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Lorber // Unrated // November 6, 2012
List Price: $29.95 [Buy now and save at Amazon]

Review by Christopher McQuain | posted December 18, 2012 | E-mail the Author

The Russian oil magnate Mikhail Khodorkovsky was once named "the richest man under 40 in the world," but as of 2012, his fate seems rather out of time for what we think of as modern, post-Soviet Russia: he resides in solitary confinement in Siberia after being convicted on convoluted charges of massive theft and corruption (with an ongoing, government-propagated smear about him allegedly putting out hits on some public figures who stood in his way). Many Russians despise him as exemplary of the robber-baron class that exploited the abrupt (if not hasty) switch from Iron-Curtain communism to global-village capitalism; these opportunists swooped in with great greed and speed just as soon as they could, snatching up Russia's now-privatized assets while unethically colluding with the government to manipulate and exclude exactly the kind of competition that was supposed to characterize a newly-free nation's optimistically vaunted "free market." But as Cyril Tuschi's long-time-in-the-making, labor-of-love documentary Khodorkovsky shows, the man is a grey streak a mile long, a personage impossible to jump to facile conclusions about or make snap judgments on -- a Zelig-like chameleon who, in various significant and fascinating ways, has both passively reflected and exerted undue influence upon the nation and society of which he became perhaps the most world-famous, then internationally notorious and galvanizing, member.

Tuschi opens on a vast white tundra containing, in the distance, one of the oil derricks that once belonged to Yukos, the fuel concern that the ambitious Khodorkovsky built and led to a world-class status to rival ExxonMobil; his camera then pans over, past an old building sporting a number of those centuries-old minarets that architecturally typify "Russia" to us foreigners, to land on a close-up of a few contemporary Russian youths, who engage with the camera and each other in a scripted conversation-snippet about Khodorkovsky. It's an evocative laying of cinematic groundwork, by far the most elegant and choreographed live shot (there are also intercut, animated dramatizations of Khodorkovsky's arrest and imprisonment, of which the bold, sharply-lined style somewhat recalls Ari Folman's Waltz with Bashir) in a film that by necessity relies heavily upon news footage, archival material, and whatever interviews Tuschi could muster (there's a whole sequence devoted to showing us doors metaphorically slamming in his face as he's given the runaround on the phone by potential interview subjects' secretaries). This variety of styles cut together forms something of a patchwork-puzzle that's very apt for the man the film's about: What Tuschi tells us about him leads us to most fairly summarize him as a benign, even benevolent opportunist-chameleon who has always had his ear to the ground and his finger up to measure the political winds; was always in the right place at just the right time; and whose very imprisonment, an event he could have easily predicted and avoided, is seen by some as a calculated move to make the transition from filthy-rich businessman to people's-martyr politician.

Less than a minute of interview time with Khodorkovsky himself was granted to Tuschi (in 2010, at his second trial, through a glass cage at the back of a courtroom), so instead, in addition to his own interview footage and commentary, he has actor Jean-Marc Barr (Europa) narrating over stills and relevant clips from Russian TV as well as Harvey Friedman (Valkyrie) reading in voice-over from a couple of letters Tuschi managed to receive from Khodorkovsky wherein the prisoner expresses some insight into and regret over his past dealings, which did include a not-quite-legal (and absolutely unethical) "closed auction" under post-Soviet president Boris Yeltsin at which he managed to land his company the ludicrously high-value rights to much of Russia's oil supply at a fraction of their real worth. (The mitigating factor is that no Russians had the capital to buy it at its true price, and Yeltsin didn't want to see core Russian industry owned by foreigners; it was basically more a matter of the state selecting who would bring the industry into the capitalist era than "auctioning" the assets to the highest bidder.) He also expresses well-articulated outrage at the injustice visited upon him and all of his colleagues in Yukos, many longtime friends and associates, who, in the wake of Khodorkovsky's arrest, felt it would behoove them to flee to Israel if they were Jewish or the UK otherwise, where, as some of them tell us in interviews Tuschi did manage to snag, they received news of their own warrants for arrest, making it unlikely that they'll be able to return to their homeland anytime soon, and watched Yukos taken away and basically given (through yet another shady dealing between government and corporate interests) to a competitor.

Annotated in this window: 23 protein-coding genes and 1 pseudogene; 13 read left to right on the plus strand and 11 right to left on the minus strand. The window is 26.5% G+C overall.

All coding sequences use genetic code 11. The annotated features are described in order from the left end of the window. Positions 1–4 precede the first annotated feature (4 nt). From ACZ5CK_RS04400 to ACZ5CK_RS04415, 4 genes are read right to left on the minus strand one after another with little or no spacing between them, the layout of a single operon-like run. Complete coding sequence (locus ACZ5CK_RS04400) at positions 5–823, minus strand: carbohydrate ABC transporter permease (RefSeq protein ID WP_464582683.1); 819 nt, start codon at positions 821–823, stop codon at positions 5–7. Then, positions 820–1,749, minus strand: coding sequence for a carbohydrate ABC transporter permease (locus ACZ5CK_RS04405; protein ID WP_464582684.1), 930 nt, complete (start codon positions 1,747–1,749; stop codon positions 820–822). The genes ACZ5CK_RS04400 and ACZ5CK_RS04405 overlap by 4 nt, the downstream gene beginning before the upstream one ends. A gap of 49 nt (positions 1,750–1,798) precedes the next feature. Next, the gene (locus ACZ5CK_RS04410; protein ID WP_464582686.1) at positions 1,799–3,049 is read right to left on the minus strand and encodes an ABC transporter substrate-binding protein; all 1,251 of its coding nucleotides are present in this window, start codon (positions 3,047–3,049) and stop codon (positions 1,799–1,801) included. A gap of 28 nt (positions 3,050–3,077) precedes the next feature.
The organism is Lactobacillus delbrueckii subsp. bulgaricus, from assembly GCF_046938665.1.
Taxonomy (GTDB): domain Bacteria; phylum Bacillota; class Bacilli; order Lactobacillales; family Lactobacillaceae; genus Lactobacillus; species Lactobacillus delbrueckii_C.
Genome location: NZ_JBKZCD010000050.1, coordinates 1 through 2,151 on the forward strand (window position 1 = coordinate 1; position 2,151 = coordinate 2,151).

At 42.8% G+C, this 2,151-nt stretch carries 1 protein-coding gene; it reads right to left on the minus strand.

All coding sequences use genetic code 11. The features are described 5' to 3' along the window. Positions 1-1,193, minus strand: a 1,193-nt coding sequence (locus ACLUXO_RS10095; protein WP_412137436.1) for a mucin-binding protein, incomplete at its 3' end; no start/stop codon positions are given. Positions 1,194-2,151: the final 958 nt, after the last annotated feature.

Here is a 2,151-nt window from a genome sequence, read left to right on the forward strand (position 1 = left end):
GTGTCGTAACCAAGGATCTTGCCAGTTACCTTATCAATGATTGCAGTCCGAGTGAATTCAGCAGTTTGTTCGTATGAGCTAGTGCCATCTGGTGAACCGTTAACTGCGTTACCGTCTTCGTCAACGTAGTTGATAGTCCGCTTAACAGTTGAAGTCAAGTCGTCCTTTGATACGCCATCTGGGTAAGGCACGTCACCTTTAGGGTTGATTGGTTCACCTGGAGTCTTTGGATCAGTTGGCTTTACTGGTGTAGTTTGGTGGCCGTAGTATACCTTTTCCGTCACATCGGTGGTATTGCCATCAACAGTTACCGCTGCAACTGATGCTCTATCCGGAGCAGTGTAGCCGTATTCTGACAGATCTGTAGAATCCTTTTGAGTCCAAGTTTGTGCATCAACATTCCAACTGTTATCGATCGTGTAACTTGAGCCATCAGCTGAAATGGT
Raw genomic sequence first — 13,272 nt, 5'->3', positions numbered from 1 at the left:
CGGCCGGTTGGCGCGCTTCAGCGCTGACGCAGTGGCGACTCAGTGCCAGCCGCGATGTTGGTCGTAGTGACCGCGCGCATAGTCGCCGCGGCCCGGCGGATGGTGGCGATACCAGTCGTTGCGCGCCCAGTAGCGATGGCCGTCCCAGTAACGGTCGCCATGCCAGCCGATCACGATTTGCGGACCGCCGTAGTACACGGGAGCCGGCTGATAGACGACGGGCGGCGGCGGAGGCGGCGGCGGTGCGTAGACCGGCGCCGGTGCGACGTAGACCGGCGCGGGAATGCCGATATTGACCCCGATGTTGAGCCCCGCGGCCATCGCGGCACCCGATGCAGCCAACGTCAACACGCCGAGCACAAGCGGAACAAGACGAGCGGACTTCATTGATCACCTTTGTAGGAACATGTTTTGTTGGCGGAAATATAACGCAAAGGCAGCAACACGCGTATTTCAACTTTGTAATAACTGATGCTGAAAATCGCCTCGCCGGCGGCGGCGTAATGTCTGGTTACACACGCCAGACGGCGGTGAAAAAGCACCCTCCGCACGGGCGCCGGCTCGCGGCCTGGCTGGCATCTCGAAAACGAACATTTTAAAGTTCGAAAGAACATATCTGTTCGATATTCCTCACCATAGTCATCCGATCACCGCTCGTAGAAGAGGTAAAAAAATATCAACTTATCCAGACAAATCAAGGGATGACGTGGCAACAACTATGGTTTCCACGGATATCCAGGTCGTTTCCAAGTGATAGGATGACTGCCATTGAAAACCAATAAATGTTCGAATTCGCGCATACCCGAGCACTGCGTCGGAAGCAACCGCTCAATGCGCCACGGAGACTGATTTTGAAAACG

In trying to figure out why Khodorkovsky was scapegoated for open-secret "crimes" committed in collaboration with the government, the initially skeptical Tuschi finds himself, upon investigation, making a complex case for this not always on the up-and-up man, whom one interviewee describes as "the best of the worst [the post-Soviet Russian rich]." It appears that Khodorkovsky was premature in deciding that the post-communist free-for-all had run its course; around the turn of the millennium, he began an image makeover, mending his ways and making reparations in part by founding an egalitarian educational organization ("Open Russia") dedicated to furthering education and democracy for all Russians. He also publicly renounced what everyone knew was rampant ongoing corruption between industry, government, and gangsters -- a stance he took in 2003 right in the presence of notoriously egotistical President Vladimir Putin, during a very public meeting at the Kremlin between the highest officials of government and industry. Putin didn't take at all kindly to the exposure and embarrassment coming from someone he assumed was a bought-and-paid-for accomplice, and, as a former KGB agent who subsequently headed up private/corporate security for Yukos interviewed by Tuschi (one among many interestingly contradictory post-Soviet figures on display here) informs us, he knew right then that Yukos's and Khodorkovsky's time was up; the illustrious CEO was shortly thereafter arrested, put on trial, and imprisoned. In 2010, a second trial, with new president Dmitry Medvedev in office, caused a brief flare of optimism about a possible release (it is at this point that Tuschi intercuts some interviewees conjecturing on whether the ever-astute and wily Khodorkovsky willingly let himself fall prey to an arrest he knew was coming in order to become a martyr whose rebirth as a new, more left-leaning, post-privatization politics could make him a prime candidate for office himself), but Khodorkovsky was instead sentenced to six additional years in his Siberian cell. His former colleagues/friends will be stuck with the choice of exile or prison for the foreseeable future; his grown son Pavel, who currently lives in Boston and is the most sincere, thoughtful, disinterested/objective interviewee Tuschi offers us (other relations include Khodorkovsky's mother and immediate family glimpsed in home-video footage taken days before the man's arrest), takes a stoically philosophical tack on the matter but can't quite disguise the melancholy in his resignation over not seeing his father again for who knows how many more years.